• Protection: The Delphinium, commonly known as Larkspur, is often associated with protection. In folklore, it was believed to ward off evil spirits and negative energies.
    • Openness to new experiences: Its towering spikes and open blooms symbolize being open to new opportunities and experiences.
    • Levity and lightness: Larkspur represents a sense of lightness and joy, reminding us not to take life too seriously.
    • Ardent attachment: Giving this flower can signify a strong bond of love, as it is often related to feelings of an intense attachment.
    • July birth flower: Larkspur is the birth flower for July, making it symbolically connected to those born in that month.

Every 1-2 weeks
2500 - 10000 Lux
Every 2-3 years
Spring-Early Summer
As needed
  • water dropWater

    Larkspur requires consistent moisture, especially during the growing season, but it is important not to overwater to prevent root rot. Generally, water the plant deeply once a week, providing about 1 to 1.5 inches of water. This can translate to approximately 0.62 gallons per square foot. During periods of drought or extreme heat, increase watering frequency to 2-3 times per week, ensuring that the soil stays moist but not waterlogged. In cooler, wetter climates, you may need to water less frequently. Adjust the watering schedule based on rainfall and check the soil moisture regularly.

  • sunLight

    Larkspur thrives in full sun conditions, where it can receive at least 6 to 8 hours of direct sunlight daily. The best spot for the plant would be an area that's exposed to unfiltered sunlight throughout the day. Avoid planting larkspur in shaded areas, as this can lead to poor flowering and a higher risk of fungal diseases due to less sunlight and lower air circulation.

  • thermometerTemperature

    Larkspur prefers moderate temperatures and can generally tolerate minimum temperatures down to 40°F, though it performs best when daytime temperatures are between 65°F and 75°F. Prolonged exposure to temperatures over 85°F can stress the plant. Larkspur can survive a light frost, but it's important to protect it during unexpected cold snaps to prevent damage.

  • scissorsPruning

    For larkspur, remove spent flowers to encourage additional blooming and maintain plant vigor. Prune the plant back after the first flush of flowers has faded, which is often in late spring to early summer. Cutting back the stems can promote a second, though less vigorous, flush of blooms later in the season. Deadheading and removing any damaged or diseased foliage helps to keep the plant healthy and attractive.

  • broomCleaning

    As needed

  • bambooSoil

    Larkspur 'Faust' thrives in well-draining soil enriched with organic matter, like compost or well-rotted manure, with a pH range of 6.0 to 7.5. A mix of loam, peat, and sand in equal parts is ideal for optimal growth and drainage.

  • plantRepotting

    Larkspur 'Faust' generally does not need frequent repotting; it should be repotted every 2-3 years or when it outgrows its current container. During the repotting process, it is a good time to divide the plant if it has become too crowded.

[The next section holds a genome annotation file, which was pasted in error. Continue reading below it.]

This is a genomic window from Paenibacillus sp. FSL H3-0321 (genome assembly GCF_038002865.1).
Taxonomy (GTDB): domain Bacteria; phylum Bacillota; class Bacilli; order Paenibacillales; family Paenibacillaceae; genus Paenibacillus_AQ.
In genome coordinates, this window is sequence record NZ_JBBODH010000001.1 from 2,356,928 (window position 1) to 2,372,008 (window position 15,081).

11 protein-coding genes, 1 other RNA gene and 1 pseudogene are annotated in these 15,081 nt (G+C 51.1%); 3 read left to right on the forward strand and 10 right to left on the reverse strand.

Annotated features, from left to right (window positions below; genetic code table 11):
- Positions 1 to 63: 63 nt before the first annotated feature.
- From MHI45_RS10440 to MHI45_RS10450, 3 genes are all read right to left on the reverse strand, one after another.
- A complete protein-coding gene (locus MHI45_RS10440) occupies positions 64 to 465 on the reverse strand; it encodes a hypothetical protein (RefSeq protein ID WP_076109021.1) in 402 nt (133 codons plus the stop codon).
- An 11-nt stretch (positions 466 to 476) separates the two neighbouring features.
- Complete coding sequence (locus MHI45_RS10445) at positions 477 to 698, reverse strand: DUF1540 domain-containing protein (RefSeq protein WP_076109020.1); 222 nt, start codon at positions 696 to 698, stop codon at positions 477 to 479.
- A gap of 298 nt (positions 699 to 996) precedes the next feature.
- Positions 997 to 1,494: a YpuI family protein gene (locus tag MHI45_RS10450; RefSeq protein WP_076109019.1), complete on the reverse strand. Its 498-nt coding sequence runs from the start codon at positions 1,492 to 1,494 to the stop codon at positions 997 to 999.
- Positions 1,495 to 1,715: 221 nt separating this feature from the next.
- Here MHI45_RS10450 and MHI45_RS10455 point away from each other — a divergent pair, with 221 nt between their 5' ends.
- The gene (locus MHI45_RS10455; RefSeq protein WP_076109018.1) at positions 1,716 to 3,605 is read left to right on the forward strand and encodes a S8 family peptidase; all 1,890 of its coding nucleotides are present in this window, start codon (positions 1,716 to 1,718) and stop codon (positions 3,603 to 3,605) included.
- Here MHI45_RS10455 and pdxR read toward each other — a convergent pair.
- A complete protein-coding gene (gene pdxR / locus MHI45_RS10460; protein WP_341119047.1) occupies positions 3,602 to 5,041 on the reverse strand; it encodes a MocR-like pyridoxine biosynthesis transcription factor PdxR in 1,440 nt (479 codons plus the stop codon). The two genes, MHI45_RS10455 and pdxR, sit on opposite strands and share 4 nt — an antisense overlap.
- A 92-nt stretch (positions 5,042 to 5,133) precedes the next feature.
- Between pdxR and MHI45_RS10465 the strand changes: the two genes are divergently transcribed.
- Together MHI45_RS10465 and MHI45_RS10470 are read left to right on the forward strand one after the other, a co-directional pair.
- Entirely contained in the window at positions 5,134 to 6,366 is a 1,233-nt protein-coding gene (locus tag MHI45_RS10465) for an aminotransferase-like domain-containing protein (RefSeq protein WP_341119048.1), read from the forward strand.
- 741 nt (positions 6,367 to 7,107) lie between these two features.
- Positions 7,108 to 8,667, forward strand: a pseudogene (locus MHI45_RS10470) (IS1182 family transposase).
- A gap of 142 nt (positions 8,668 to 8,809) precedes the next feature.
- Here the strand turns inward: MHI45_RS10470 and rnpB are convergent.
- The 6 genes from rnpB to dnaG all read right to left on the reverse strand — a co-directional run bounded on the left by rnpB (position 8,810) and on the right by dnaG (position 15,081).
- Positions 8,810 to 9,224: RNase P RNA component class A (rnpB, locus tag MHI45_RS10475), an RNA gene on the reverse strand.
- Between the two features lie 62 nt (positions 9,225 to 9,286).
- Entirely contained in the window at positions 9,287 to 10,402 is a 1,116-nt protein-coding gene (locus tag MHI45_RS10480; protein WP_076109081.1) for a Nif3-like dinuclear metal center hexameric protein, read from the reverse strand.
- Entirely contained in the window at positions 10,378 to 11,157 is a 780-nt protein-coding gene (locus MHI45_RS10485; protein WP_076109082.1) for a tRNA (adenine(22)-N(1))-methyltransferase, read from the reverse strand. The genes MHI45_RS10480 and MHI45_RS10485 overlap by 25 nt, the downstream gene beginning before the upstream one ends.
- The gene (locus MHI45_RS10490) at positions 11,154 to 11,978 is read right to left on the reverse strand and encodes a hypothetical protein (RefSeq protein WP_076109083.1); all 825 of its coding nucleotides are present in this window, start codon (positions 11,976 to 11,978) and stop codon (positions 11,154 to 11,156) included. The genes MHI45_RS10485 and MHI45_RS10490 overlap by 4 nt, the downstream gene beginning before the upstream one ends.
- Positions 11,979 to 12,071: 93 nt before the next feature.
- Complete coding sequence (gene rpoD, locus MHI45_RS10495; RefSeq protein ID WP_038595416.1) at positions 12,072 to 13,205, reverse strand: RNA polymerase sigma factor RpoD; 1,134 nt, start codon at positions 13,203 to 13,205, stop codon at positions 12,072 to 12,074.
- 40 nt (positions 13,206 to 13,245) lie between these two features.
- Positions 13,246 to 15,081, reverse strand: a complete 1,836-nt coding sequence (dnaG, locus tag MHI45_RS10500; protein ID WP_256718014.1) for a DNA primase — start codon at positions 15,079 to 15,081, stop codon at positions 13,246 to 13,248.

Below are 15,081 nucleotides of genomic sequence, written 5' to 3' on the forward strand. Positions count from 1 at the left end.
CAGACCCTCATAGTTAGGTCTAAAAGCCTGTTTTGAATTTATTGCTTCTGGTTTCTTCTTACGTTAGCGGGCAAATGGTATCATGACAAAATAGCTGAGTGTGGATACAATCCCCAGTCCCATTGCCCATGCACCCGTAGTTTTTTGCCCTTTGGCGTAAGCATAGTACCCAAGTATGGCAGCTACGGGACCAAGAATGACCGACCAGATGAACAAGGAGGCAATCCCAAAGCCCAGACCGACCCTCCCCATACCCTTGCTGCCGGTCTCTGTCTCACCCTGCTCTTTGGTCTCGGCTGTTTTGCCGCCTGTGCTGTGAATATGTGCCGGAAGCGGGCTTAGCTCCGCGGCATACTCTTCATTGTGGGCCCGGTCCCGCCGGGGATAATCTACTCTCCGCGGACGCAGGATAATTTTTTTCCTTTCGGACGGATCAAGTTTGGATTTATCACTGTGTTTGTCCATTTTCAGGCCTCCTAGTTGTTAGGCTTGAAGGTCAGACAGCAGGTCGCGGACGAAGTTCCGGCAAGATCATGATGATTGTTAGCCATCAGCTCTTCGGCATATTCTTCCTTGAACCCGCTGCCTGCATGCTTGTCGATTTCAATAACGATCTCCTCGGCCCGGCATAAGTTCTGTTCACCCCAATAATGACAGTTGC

• water dropsHumidity & Misting

    Larkspur 'Faust' prefers moderate humidity levels, but as a garden plant, it can usually tolerate the humidity levels present in typical outdoor conditions without needing specific adjustments.

  • pinSuitable locations

    • Indoor

      Provide bright light, cool temps, and ensure good air circulation.

    • Outdoor

      Full sun, protect from wind, rich, moist, and well-drained soil.

    • Hardiness zone

      3-7 USDA

  • circleLife cycle

    Delphinium 'Faust', commonly known as Larkspur, begins its life as a seed, typically sown in late winter to early spring in well-drained soil and with adequate sunlight. The seed germinates, producing a small rosette of leaves as the seedling establishes itself. As it enters the vegetative stage, the plant develops a taller stem and more leaves, gathering energy through photosynthesis. During early to mid-summer, it progresses to the flowering stage, boasting tall spikes of deep purple-blue flowers that attract pollinators and are ideal for cutting gardens. After pollination, the flowers develop into fruit containing seeds, completing the reproduction stage. As summer ends and temperatures drop, the plant enters dormancy, with the aerial parts dying back, while the root system remains alive to begin a new cycle the following spring.

  • sproutPropogation

    • Propogation time

      Spring-Early Summer

    • Delphinium 'Faust', commonly known as Larkspur, is traditionally propagated by seed. The best time to propagate by seed is in spring after the danger of frost has passed. To do so, prepare a seedbed with well-drained soil, as Delphiniums do not like wet feet. Sow the seeds directly into the ground, spacing them about an inch apart, and cover lightly with soil. Keep the soil moist until germination, which typically occurs within 2-3 weeks. Once the seedlings have a couple of sets of true leaves, thin them to about 12 inches (approximately 30 centimeters) apart to give each plant enough room to grow. This method is favored due to its simplicity and the ability to produce a large number of plants relatively quickly.